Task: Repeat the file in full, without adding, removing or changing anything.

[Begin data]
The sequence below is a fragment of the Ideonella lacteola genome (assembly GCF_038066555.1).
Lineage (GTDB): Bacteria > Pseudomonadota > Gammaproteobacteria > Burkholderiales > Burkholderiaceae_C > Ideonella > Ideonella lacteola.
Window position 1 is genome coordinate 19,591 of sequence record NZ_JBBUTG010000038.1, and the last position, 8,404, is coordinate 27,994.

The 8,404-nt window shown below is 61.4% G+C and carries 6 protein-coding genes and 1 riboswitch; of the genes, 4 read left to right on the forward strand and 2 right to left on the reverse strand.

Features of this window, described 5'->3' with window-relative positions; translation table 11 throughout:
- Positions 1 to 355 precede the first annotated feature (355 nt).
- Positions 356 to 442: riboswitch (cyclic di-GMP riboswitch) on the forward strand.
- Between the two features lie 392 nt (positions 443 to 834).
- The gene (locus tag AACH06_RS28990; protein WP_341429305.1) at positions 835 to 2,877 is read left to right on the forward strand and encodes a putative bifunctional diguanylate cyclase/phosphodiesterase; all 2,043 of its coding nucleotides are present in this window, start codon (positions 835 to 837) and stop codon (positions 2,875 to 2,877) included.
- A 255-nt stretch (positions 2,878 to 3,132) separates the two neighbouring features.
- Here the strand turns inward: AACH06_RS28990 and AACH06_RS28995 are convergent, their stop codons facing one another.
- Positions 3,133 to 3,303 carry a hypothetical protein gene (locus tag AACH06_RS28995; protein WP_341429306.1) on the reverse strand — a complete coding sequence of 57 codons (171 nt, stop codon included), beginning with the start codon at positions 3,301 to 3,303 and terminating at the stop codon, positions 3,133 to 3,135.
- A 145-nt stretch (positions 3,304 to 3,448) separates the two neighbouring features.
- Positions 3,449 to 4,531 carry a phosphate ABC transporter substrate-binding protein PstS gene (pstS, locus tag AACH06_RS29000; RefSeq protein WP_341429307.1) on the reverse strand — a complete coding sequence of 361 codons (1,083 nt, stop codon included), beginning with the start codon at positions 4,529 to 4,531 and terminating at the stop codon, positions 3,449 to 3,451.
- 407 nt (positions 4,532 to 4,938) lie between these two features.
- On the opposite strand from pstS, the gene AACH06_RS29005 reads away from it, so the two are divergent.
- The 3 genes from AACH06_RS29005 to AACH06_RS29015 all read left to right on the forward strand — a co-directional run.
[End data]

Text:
The sequence below is a fragment of the Ideonella lacteola genome (assembly GCF_038066555.1).
Lineage (GTDB): Bacteria > Pseudomonadota > Gammaproteobacteria > Burkholderiales > Burkholderiaceae_C > Ideonella > Ideonella lacteola.
Window position 1 is genome coordinate 19,591 of sequence record NZ_JBBUTG010000038.1, and the last position, 8,404, is coordinate 27,994.

The 8,404-nt window shown below is 61.4% G+C and carries 6 protein-coding genes and 1 riboswitch; of the genes, 4 read left to right on the forward strand and 2 right to left on the reverse strand.

Features of this window, described 5'->3' with window-relative positions; translation table 11 throughout:
- Positions 1 to 355 precede the first annotated feature (355 nt).
- Positions 356 to 442: riboswitch (cyclic di-GMP riboswitch) on the forward strand.
- Between the two features lie 392 nt (positions 443 to 834).
- The gene (locus tag AACH06_RS28990; protein WP_341429305.1) at positions 835 to 2,877 is read left to right on the forward strand and encodes a putative bifunctional diguanylate cyclase/phosphodiesterase; all 2,043 of its coding nucleotides are present in this window, start codon (positions 835 to 837) and stop codon (positions 2,875 to 2,877) included.
- A 255-nt stretch (positions 2,878 to 3,132) separates the two neighbouring features.
- Here the strand turns inward: AACH06_RS28990 and AACH06_RS28995 are convergent, their stop codons facing one another.
- Positions 3,133 to 3,303 carry a hypothetical protein gene (locus tag AACH06_RS28995; protein WP_341429306.1) on the reverse strand — a complete coding sequence of 57 codons (171 nt, stop codon included), beginning with the start codon at positions 3,301 to 3,303 and terminating at the stop codon, positions 3,133 to 3,135.
- A 145-nt stretch (positions 3,304 to 3,448) separates the two neighbouring features.
- Positions 3,449 to 4,531 carry a phosphate ABC transporter substrate-binding protein PstS gene (pstS, locus tag AACH06_RS29000; RefSeq protein WP_341429307.1) on the reverse strand — a complete coding sequence of 361 codons (1,083 nt, stop codon included), beginning with the start codon at positions 4,529 to 4,531 and terminating at the stop codon, positions 3,449 to 3,451.
- 407 nt (positions 4,532 to 4,938) lie between these two features.
- On the opposite strand from pstS, the gene AACH06_RS29005 reads away from it, so the two are divergent.
- The 3 genes from AACH06_RS29005 to AACH06_RS29015 all read left to right on the forward strand — a co-directional run.